The CNMI Bar Association has given lawyer Theresa Kim-Tenorio a passing rate in the evaluation its members did on her fitness to sit in the Superior Court as an associate judge.
A copy of the Bar’s evaluation results obtained by Saipan Tribune yesterday showed that members gave Kim-Tenorio average scores equivalent to “acceptable” or “meets minimum standards of performance.”
The survey form asked Bar members to score Kim-Tenorio on a scale of 1 to 5 on five different parameters, with 1 being the lowest or “unacceptable” and five the highest or “excellent.” A score of 2 is equivalent to “deficient,” 3 is equivalent to “acceptable,” and 4 is “good.”
The lawyer received the lowest average score of 3.00 on experience. She obtained a 3.63 score for integrity; 3.48 for professional competence; 3.41 for judicial temperament; and 3.81 for service to the law and contribution to the effective administration of justice.
A “good” rating is 4, which means the nominee often exceeds minimum standards of performance. An “excellent rating, 5, means the nominee consistently exceeds minimum standards of performance. A “deficient” rating, or 2, means the nominee does not always meet minimum standards of performance. An “unacceptable” rating of 1 means the nominee seldom meets minimum standards of performance.
Bar Association president Sean E. Frink and vice president Maya B. Kara said members who submitted evaluations were also asked how they knew Kim-Tenorio.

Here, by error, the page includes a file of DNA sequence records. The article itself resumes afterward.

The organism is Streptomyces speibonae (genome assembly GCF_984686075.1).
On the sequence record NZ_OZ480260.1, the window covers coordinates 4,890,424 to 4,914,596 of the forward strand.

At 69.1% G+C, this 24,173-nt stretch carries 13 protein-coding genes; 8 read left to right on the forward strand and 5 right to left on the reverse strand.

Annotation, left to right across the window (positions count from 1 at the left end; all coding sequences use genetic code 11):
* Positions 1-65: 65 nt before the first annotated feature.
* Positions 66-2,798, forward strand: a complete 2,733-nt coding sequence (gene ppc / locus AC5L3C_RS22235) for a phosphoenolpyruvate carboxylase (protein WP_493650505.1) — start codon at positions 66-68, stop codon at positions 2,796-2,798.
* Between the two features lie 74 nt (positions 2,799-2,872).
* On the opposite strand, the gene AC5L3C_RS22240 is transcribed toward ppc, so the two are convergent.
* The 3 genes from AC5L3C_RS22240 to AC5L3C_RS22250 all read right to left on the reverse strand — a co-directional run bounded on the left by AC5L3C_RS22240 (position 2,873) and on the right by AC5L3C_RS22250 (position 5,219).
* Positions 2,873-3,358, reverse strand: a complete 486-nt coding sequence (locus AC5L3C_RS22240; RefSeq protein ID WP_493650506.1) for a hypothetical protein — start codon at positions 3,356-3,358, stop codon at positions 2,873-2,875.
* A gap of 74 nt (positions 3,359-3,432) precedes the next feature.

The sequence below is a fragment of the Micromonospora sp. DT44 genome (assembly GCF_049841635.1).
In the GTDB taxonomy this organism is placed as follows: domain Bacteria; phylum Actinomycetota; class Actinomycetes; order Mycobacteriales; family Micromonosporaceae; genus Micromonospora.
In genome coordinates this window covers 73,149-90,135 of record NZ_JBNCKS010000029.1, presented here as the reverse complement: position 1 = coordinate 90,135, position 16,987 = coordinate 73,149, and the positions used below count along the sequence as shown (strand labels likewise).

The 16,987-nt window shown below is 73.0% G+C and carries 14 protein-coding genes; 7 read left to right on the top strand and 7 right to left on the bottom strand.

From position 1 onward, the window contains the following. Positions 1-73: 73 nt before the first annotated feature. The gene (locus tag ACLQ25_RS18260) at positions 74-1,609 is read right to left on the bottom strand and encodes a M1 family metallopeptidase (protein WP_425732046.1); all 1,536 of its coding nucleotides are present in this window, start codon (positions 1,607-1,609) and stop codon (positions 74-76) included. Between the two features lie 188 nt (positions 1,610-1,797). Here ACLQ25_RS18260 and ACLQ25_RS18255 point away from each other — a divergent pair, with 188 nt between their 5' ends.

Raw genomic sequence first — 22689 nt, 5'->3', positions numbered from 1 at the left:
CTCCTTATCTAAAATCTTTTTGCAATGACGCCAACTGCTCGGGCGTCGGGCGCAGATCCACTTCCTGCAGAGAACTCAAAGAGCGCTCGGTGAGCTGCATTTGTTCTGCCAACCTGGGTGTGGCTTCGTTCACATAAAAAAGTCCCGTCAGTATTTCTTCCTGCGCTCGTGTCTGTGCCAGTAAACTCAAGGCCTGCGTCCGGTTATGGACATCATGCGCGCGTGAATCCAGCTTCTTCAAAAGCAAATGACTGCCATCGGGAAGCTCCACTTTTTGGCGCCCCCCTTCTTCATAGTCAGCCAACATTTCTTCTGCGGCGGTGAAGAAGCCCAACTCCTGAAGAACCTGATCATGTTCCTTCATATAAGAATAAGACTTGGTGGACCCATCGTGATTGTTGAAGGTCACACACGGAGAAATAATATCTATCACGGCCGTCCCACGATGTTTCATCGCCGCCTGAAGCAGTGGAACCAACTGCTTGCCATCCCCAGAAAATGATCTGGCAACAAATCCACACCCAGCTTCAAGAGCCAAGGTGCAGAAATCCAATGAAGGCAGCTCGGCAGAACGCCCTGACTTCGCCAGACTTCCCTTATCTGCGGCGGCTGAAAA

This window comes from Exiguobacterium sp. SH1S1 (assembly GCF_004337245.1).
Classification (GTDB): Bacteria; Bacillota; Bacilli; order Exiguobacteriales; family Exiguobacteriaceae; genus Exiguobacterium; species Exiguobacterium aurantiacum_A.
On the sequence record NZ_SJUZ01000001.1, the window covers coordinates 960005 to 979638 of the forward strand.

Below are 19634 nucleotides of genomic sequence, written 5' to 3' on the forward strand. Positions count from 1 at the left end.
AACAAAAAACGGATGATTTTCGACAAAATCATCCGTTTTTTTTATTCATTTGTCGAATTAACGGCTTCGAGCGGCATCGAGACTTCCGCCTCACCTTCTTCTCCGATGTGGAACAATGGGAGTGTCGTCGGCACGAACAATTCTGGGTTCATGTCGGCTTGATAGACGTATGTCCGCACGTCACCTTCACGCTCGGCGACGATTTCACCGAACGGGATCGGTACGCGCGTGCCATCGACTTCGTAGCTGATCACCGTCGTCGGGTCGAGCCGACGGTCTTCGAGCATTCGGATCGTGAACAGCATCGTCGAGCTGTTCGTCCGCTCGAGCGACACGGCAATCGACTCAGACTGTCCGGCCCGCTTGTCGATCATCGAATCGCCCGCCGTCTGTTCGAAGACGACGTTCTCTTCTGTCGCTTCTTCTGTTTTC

Twenty-one evaluating members indicated that they know the lawyer from direct professional experience, 15 indicated that they know her professionally, and 18 indicated that they know her socially, according to Frink and Kara in a letter they jointly signed and submitted yesterday to Gov. Eloy Inos and to the Legislature.
The Bar Association has 200 active members, about 100 of whom primarily practice law in the CNMI. Of these 100 active CNMI-based lawyers, about 40 are employees of the government in various capacities.
Frink and Kara said that 22 active Bar members timely completed and submitted the evaluation forms related to Kim-Tenorio’s nomination to the bench.
Inos nominated Kim-Tenorio to the Superior Court bench early this month, about four months since the governor withdrew the nomination of attorney Ramon K. Quichocho due to controversies.
Kim-Tenorio has been legal counsel for Inos starting when the latter was still lieutenant governor and after he became governor in February this year.
Frink told Saipan Tribune that the forms were sent to Bar members more than two weeks ago and the deadline for submission was last Friday.
The same forms were used in rating Quichocho, the administration’s first nominee to the same position. Bar members, however, flunked Quichocho by giving him the lowest average scores equivalent to “unacceptable” and “deficient.”
The Bar created the evaluation process for judicial nominees and candidates for judicial retention in 2002, saying it is in the interest of the people of the CNMI to have judicial officers of the highest caliber.
The Bar said that elected officials should have the information necessary to make reasoned decisions about whether candidates for judicial offices should be nominated and confirmed.